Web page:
The MastAttack 107: The Layperson’s Guide to Understanding Mast Cell Diseases, Part 11

I have answered the 107 questions I have been asked most in the last four years. No jargon. No terminology. Just answers.

19. How do other conditions affect mast cell disease?
Mast cell activity can affect literally every system in the body.
• Mast cells are found throughout the body and live in many tissues and organs in significant numbers.
• There are essentially three types of damaging mast cell activity:
Normal mast cells are getting bad signals from other cells and they do bad things. This is not mast cell disease because these mast cells are not broken. They are getting signals from other broken cells.
Abnormal mast cells do bad things and tell other nearby cells to do bad things. This is mast cell disease, specifically mast cell activation syndrome and sometimes monoclonal mast cell activation syndrome.
You make way too many mast cells, they are abnormal, they do bad things, and they tell other nearby cells to do bad things. This is mast cell disease, specifically all forms of mastocytosis (systemic, cutaneous, and mast cell leukemia), sometimes monoclonal mast cell activation syndrome and mast cell tumors (mastocytoma and mast cell sarcoma).
• Generally speaking, if you have mast cell disease, any other condition you have will irritate your mast cell disease. This can also work the other way around and mast cell disease can irritate your other conditions.
• Many conditions naturally trigger higher level mast cell activation.
• Any disease that causes your body to make a lot of cells very quickly is likely to trigger to mast cell activation. Cancers are mast cell activating. Non cancerous diseases where you make too many blood cells at once, like polycythemia vera or essential thrombocythemia, are are mast cell activating.
• Mast cells are usually found very close to tumors. Sometimes, they are found inside tumors. Mast cells are important for tumors to survive because they can make blood vessels to bring tumors the blood they need.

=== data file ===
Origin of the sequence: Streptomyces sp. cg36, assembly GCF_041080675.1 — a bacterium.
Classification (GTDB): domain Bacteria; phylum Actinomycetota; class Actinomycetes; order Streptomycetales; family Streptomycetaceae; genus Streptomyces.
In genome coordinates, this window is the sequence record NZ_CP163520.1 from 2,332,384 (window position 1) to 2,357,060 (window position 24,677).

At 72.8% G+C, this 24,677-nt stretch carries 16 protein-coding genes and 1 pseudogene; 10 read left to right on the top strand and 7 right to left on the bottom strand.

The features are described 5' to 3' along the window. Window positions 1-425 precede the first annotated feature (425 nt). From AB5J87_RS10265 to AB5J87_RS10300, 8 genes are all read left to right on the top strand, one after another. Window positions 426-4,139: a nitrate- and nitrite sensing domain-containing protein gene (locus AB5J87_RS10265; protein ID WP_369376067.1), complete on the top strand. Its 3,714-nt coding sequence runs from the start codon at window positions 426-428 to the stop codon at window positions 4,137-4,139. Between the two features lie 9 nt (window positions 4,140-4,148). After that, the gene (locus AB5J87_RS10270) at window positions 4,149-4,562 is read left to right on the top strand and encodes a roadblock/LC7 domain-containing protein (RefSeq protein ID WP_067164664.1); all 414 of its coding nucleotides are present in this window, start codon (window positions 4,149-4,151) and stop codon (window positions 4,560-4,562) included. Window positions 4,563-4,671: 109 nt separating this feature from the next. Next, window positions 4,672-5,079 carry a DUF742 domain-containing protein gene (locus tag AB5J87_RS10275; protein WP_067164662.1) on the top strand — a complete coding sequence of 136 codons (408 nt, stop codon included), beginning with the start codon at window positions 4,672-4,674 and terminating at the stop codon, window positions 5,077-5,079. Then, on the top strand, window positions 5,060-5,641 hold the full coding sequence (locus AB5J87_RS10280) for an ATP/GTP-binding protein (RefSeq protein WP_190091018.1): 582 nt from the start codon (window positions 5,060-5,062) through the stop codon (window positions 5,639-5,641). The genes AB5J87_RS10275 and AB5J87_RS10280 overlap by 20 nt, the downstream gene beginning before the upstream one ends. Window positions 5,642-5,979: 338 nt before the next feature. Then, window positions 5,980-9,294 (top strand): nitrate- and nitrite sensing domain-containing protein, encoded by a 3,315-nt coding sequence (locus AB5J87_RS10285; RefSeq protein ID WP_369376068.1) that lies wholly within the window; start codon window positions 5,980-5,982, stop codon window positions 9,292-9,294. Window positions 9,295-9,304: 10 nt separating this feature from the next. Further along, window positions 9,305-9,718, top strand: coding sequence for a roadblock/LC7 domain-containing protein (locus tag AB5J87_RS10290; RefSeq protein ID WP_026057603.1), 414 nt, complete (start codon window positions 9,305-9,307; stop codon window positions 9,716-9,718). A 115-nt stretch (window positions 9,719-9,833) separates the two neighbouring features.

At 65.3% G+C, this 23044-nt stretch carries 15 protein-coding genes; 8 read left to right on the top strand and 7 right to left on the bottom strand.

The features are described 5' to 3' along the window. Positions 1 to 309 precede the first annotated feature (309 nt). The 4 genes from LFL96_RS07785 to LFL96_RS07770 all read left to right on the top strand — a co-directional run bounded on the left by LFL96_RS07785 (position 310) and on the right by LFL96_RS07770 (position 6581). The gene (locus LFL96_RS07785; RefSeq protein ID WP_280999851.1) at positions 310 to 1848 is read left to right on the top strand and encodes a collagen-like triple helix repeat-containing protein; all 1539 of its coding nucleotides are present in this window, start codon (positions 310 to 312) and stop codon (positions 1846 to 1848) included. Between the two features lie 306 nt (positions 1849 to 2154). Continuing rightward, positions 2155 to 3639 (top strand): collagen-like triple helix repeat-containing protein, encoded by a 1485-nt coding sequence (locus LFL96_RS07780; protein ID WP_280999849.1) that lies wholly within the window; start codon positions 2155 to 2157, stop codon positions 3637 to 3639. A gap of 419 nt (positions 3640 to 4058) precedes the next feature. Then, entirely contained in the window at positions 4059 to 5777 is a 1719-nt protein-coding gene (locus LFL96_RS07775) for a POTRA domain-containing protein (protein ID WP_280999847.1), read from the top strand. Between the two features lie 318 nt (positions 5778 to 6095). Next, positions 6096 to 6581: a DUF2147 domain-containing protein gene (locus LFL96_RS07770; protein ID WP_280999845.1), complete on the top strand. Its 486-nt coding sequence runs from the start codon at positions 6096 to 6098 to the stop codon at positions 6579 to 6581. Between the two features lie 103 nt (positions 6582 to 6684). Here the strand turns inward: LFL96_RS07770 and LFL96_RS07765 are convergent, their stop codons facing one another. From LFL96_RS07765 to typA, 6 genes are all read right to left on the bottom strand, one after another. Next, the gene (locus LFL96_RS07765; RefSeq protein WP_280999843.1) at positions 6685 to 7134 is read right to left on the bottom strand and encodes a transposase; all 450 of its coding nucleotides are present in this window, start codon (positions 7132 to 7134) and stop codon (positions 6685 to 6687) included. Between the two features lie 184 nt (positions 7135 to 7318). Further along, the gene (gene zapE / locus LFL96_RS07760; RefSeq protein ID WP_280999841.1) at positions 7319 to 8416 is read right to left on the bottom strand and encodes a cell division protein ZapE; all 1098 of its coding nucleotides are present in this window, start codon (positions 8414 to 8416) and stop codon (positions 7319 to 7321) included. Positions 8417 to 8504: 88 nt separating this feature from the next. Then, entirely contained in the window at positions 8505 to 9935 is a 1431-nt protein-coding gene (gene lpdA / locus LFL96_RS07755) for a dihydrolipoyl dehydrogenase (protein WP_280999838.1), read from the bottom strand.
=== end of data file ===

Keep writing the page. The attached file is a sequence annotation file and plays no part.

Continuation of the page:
Diseases affecting the immune system are triggering to mast cells. In fact, many patients have mast cell activation syndrome caused by the immune disease irritating their mast cells so much. Many mast cell patients have autoimmune diseases like lupus or rheumatoid arthritis. Many patients also have deficiencies in their immune system. Because mast cells are immune cells, they are very responsive to signals from other immune cells. Mast cells think those cells need help from them to fight an infection or disease so they respond strongly to “help”.
Diseases that cause inflammation also trigger mast cells. This can happen whether the inflammation is local or not. Systemic inflammation is more irritating to mast cells since that kind of inflammation can find more mast cells throughout the body. Local inflammation can irritate mast cells nearby. It can also call mast cells from other parts of the body to that location.
• Mast cells are actively involved in fighting infections from viruses, bacteria, fungi, and parasites. This is the reason many mast cell patients find they are more reactive when they have even a minor illness, like a cold.
Any type of physical stress can activate mast cells. This can be something as simple as exercise or something more traumatic such as a car accident, a surgery, or childbirth. Even things that should be easy to recover from can activate mast cells, like a small cut, dehydration, or getting overheated. This also includes stress caused by another disease.
Emotional stress can activate mast cells, even if the big emotion is joy.
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Symptoms and effects of mast cell disease